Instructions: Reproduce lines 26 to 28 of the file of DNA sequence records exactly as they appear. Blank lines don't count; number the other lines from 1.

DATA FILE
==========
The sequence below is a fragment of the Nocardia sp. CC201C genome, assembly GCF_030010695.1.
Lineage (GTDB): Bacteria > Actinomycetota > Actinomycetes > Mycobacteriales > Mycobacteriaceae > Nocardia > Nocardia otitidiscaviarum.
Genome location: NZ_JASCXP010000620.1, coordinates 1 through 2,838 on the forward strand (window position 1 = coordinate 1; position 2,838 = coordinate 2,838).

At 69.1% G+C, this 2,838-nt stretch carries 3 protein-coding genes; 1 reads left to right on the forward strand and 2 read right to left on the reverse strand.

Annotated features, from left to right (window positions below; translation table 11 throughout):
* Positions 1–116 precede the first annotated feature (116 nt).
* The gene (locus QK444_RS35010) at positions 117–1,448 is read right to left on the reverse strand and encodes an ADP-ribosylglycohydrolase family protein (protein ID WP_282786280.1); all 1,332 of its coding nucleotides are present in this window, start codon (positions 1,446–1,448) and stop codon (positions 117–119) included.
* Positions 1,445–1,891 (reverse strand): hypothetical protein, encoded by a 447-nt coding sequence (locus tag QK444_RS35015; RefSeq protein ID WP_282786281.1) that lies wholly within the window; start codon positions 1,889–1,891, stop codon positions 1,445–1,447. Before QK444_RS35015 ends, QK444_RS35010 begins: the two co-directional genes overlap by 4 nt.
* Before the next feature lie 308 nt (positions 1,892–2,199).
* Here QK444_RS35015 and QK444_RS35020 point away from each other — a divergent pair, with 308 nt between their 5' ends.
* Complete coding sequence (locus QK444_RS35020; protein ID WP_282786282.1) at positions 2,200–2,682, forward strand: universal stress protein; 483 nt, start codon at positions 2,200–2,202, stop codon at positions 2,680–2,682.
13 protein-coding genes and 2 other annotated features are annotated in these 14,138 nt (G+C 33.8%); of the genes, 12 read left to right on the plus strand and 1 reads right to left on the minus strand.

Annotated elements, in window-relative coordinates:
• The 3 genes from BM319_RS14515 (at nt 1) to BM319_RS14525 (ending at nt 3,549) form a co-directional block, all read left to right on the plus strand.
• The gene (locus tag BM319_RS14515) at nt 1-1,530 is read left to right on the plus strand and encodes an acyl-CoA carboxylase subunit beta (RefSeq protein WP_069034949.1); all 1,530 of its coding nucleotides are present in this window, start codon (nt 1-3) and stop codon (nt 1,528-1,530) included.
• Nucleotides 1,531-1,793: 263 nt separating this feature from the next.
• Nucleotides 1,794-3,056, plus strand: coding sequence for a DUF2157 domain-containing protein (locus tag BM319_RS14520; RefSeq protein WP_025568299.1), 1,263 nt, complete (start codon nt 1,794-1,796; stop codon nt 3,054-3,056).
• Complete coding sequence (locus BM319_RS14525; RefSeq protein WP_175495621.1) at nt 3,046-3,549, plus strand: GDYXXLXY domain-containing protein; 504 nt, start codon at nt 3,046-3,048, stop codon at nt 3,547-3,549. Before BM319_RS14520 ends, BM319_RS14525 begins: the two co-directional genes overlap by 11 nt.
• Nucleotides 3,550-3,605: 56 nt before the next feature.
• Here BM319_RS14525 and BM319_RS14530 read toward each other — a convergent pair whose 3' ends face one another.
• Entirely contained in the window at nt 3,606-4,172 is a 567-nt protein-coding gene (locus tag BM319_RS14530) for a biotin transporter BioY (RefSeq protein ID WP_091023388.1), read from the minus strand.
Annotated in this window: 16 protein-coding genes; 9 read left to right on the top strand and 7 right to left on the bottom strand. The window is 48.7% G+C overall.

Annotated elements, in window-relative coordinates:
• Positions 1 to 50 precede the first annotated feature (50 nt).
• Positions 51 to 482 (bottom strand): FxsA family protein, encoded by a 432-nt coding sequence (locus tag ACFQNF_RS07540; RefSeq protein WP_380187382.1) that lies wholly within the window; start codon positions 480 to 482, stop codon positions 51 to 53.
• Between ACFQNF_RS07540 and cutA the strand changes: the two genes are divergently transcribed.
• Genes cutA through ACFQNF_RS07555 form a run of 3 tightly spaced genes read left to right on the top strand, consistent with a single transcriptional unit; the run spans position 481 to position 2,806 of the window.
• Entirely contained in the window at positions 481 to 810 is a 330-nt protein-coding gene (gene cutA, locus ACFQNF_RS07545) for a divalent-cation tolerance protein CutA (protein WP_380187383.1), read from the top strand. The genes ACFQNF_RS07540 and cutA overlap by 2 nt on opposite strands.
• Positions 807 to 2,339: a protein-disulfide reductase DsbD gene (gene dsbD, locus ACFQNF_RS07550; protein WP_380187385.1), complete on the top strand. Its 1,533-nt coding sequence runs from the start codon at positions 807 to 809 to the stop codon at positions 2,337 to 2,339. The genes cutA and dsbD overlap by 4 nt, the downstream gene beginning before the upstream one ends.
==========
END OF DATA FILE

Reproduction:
• Between ACFQNF_RS07540 and cutA the strand changes: the two genes are divergently transcribed.
• Genes cutA through ACFQNF_RS07555 form a run of 3 tightly spaced genes read left to right on the top strand, consistent with a single transcriptional unit; the run spans position 481 to position 2,806 of the window.
• Entirely contained in the window at positions 481 to 810 is a 330-nt protein-coding gene (gene cutA, locus ACFQNF_RS07545) for a divalent-cation tolerance protein CutA (protein WP_380187383.1), read from the top strand. The genes ACFQNF_RS07540 and cutA overlap by 2 nt on opposite strands.